Redistribution/accumulation of body fat including central obesity, dorsocervical fat enlargement (buffalo hump), peripheral wasting, facial wasting, breast enlargement, and “cushingoid appearance” have been observed in patients receiving antiretroviral therapy. The mechanism and long-term consequences of these events are currently unknown. A causal relationship has not been established.

Myocardial Infarction

In a published prospective, observational, epidemiological trial designed to investigate the rate of myocardial infarction (MI) in patients on combination antiretroviral therapy, the use of abacavir within the previous 6 months was correlated with an increased risk of MI.In a sponsor-conducted pooled analysis of clinical trials, no excess risk of MI was observed in abacavir-treated subjects as compared with control subjects. In totality, the available data from the observational cohort and from clinical trials are inconclusive.

As a precaution, the underlying risk of coronary heart disease should be considered when prescribing antiretroviral therapies, including abacavir, and action taken to minimize all modifiable risk factors (e.g., hypertension, hyperlipidemia, diabetes mellitus, smoking).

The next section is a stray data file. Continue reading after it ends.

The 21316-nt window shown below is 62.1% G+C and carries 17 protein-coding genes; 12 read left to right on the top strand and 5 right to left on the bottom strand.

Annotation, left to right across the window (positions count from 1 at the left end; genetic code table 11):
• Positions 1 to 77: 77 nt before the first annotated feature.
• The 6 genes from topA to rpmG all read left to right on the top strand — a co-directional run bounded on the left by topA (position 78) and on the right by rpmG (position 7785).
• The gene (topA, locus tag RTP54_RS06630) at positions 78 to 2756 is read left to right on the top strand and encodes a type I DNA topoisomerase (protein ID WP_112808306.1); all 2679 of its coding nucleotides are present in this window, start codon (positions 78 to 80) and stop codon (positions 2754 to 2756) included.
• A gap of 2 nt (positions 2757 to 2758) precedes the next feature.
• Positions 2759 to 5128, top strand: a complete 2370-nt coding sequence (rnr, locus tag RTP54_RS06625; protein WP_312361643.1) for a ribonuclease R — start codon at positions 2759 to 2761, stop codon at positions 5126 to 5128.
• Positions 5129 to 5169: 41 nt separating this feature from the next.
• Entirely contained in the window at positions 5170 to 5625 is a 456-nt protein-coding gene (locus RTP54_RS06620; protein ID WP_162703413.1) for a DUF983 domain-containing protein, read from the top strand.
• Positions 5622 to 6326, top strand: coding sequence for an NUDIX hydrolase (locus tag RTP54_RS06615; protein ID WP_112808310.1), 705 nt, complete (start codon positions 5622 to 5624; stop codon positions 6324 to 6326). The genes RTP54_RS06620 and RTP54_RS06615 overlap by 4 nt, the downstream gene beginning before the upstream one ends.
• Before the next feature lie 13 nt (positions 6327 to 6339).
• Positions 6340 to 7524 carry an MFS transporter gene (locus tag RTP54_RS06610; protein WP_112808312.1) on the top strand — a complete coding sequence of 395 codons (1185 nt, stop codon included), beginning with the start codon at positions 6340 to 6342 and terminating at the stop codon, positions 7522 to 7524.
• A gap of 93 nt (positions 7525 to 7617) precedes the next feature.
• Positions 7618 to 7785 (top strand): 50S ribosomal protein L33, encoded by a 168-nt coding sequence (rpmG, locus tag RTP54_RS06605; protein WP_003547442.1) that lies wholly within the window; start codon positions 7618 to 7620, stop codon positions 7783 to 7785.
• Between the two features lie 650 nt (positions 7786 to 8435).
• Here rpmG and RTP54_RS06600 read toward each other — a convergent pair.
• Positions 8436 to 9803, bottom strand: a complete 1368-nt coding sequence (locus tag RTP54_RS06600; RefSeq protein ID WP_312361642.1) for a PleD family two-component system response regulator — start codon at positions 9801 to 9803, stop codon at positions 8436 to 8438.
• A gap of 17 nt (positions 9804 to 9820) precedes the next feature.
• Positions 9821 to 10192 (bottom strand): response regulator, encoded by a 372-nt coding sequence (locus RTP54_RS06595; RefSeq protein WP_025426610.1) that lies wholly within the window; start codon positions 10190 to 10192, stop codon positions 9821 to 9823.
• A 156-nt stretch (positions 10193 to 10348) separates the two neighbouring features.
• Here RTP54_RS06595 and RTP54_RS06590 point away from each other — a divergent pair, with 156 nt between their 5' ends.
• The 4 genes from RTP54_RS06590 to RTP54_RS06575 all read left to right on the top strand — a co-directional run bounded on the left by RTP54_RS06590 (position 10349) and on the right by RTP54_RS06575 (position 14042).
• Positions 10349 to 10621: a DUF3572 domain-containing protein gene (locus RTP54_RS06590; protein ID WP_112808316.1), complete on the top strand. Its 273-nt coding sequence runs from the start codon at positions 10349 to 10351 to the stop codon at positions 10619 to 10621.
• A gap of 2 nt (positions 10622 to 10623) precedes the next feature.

Adverse Reactions

The following adverse reactions are discussed in other sections of the labeling:

• Serious and sometimes fatal hypersensitivity reactions [see Boxed Warning, Warnings and Precautions (5.1)]. • Lactic acidosis and severe hepatomegaly with steatosis [see Boxed Warning, Warnings and Precautions (5.2)]. • Exacerbations of hepatitis B [see Boxed Warning, Warnings and Precautions (5.3)]. • Hepatic decompensation in patients co-infected with HIV-1 and Hepatitis C [see Warnings and Precautions (5.4)]. • Immune reconstitution syndrome [see Warnings and Precautions (5.5)]. • Fat redistribution [see Warnings and Precautions (5.6)]. • Myocardial infarction [see Warnings and Precautions (5.7)].

Clinical Trials Experience in Adult Subjects

Because clinical trials are conducted under widely varying conditions, adverse reaction rates observed in the clinical trials of a drug cannot be directly compared with rates in the clinical trials of another drug and may not reflect the rates observed in clinical practice.

Serious and Fatal Abacavir-associated Hypersensitivity Reactions

In clinical trials, serious and sometimes fatal hypersensitivity reactions have occurred with abacavir, a component of Abacavir and Lamivudine Tablets [see Boxed Warning, Warnings and Precautions (5.1)]. These reactions have been characterized by 2 or more of the following signs or symptoms: (1) fever; (2) rash; (3) gastrointestinal symptoms (including nausea, vomiting, diarrhea, or abdominal pain); (4) constitutional symptoms (including generalized malaise, fatigue, or achiness); (5) respiratory symptoms (including dyspnea, cough, or pharyngitis). Almost all abacavir hypersensitivity reactions include fever and/or rash as part of the syndrome.